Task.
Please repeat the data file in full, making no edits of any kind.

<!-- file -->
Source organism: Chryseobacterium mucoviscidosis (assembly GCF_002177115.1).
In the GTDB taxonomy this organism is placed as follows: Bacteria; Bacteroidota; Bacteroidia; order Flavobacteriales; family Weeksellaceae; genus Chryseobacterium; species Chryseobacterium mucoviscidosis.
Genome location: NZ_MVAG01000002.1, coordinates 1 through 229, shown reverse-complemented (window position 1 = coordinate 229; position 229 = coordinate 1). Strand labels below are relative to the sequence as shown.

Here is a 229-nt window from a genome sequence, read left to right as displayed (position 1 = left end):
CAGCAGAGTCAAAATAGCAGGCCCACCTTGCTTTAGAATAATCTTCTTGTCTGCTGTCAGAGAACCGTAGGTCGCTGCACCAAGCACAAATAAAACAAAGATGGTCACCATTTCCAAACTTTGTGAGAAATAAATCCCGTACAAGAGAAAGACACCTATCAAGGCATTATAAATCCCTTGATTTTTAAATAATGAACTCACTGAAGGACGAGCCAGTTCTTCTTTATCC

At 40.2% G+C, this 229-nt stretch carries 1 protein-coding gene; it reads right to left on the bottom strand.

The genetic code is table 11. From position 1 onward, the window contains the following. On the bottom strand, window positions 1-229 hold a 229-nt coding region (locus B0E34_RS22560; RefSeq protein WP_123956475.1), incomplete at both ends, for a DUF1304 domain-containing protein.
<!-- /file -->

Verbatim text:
Source organism: Chryseobacterium mucoviscidosis (assembly GCF_002177115.1).
In the GTDB taxonomy this organism is placed as follows: Bacteria; Bacteroidota; Bacteroidia; order Flavobacteriales; family Weeksellaceae; genus Chryseobacterium; species Chryseobacterium mucoviscidosis.
Genome location: NZ_MVAG01000002.1, coordinates 1 through 229, shown reverse-complemented (window position 1 = coordinate 229; position 229 = coordinate 1). Strand labels below are relative to the sequence as shown.

Here is a 229-nt window from a genome sequence, read left to right as displayed (position 1 = left end):
CAGCAGAGTCAAAATAGCAGGCCCACCTTGCTTTAGAATAATCTTCTTGTCTGCTGTCAGAGAACCGTAGGTCGCTGCACCAAGCACAAATAAAACAAAGATGGTCACCATTTCCAAACTTTGTGAGAAATAAATCCCGTACAAGAGAAAGACACCTATCAAGGCATTATAAATCCCTTGATTTTTAAATAATGAACTCACTGAAGGACGAGCCAGTTCTTCTTTATCC

At 40.2% G+C, this 229-nt stretch carries 1 protein-coding gene; it reads right to left on the bottom strand.

The genetic code is table 11. From position 1 onward, the window contains the following. On the bottom strand, window positions 1-229 hold a 229-nt coding region (locus B0E34_RS22560; RefSeq protein WP_123956475.1), incomplete at both ends, for a DUF1304 domain-containing protein.